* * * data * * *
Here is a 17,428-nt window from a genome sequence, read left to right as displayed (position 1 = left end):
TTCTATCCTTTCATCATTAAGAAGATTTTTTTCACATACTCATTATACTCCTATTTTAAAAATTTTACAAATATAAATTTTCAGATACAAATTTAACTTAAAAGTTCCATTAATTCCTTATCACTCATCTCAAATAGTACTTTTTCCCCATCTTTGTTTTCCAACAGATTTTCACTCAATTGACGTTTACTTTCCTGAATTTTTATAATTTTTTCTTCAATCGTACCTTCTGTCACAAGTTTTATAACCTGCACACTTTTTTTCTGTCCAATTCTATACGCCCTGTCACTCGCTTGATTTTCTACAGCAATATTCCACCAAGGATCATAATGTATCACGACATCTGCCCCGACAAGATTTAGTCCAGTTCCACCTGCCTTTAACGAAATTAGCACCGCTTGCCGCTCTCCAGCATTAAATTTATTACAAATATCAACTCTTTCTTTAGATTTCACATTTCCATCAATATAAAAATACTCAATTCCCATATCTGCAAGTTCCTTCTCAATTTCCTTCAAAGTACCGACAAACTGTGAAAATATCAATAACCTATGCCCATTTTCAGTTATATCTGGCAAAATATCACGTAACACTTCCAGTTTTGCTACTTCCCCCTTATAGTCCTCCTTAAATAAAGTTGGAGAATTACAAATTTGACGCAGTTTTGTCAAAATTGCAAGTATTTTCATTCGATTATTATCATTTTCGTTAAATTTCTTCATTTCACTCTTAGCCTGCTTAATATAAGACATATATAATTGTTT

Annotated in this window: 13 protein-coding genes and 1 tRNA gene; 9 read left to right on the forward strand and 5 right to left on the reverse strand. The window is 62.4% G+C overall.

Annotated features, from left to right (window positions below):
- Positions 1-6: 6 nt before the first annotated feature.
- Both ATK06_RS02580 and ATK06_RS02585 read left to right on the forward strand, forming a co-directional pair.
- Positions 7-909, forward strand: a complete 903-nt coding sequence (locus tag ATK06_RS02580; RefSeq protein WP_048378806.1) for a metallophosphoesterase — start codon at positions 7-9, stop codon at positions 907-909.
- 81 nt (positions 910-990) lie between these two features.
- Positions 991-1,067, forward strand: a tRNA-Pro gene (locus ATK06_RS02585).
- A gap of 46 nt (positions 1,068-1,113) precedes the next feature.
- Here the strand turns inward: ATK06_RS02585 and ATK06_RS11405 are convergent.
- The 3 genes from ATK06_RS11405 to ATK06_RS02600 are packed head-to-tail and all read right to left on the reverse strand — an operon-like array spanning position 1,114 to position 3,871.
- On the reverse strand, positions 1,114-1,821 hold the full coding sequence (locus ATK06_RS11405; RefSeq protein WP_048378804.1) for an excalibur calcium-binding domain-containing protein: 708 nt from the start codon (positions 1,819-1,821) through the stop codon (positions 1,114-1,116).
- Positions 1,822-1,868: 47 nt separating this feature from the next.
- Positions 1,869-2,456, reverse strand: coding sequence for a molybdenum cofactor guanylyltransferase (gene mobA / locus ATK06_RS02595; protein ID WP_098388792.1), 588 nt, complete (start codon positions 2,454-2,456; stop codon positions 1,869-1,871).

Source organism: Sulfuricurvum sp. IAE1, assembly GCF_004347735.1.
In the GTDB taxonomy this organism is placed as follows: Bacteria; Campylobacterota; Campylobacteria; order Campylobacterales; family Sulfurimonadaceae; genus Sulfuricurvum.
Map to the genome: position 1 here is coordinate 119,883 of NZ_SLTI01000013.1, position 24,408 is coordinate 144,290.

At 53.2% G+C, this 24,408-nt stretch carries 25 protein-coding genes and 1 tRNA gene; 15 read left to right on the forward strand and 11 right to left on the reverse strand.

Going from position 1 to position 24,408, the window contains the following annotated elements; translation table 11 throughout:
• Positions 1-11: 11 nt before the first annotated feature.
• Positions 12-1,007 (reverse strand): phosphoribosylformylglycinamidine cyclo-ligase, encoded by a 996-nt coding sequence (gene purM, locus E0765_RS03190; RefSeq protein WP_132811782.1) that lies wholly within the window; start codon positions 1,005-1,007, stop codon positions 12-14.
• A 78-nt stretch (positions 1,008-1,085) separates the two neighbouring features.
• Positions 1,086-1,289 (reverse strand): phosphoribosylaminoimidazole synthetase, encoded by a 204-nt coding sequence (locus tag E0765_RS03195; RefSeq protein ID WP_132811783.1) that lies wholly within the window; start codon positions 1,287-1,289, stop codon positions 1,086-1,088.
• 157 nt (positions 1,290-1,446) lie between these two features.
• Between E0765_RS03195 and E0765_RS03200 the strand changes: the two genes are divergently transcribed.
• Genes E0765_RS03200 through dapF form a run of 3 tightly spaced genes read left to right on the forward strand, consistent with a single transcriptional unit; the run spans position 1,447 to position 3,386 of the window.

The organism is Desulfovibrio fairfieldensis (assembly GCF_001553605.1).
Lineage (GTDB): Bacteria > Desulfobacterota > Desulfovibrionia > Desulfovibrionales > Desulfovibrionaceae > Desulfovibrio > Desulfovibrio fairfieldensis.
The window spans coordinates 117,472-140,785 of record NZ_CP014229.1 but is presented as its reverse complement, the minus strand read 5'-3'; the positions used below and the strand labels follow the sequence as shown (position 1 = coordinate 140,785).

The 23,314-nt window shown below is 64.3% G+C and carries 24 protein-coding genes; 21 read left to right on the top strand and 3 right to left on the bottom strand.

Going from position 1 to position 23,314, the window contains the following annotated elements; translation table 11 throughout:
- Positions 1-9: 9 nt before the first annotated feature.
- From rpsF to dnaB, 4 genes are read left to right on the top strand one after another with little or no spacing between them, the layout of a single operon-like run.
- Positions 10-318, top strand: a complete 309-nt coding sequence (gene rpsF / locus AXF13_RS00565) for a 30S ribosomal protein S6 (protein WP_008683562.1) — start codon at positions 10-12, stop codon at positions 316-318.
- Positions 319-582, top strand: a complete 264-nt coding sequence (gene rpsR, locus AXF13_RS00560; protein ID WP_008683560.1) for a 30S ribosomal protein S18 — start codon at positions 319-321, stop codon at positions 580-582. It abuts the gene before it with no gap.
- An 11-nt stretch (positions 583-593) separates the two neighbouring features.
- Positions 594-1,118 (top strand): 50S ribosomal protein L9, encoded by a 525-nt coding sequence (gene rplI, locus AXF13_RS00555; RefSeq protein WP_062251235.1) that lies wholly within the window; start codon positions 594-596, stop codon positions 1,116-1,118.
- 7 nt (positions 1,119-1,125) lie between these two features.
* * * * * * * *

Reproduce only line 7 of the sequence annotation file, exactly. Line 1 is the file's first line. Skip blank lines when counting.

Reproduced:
- Positions 7-909, forward strand: a complete 903-nt coding sequence (locus tag ATK06_RS02580; RefSeq protein WP_048378806.1) for a metallophosphoesterase — start codon at positions 7-9, stop codon at positions 907-909.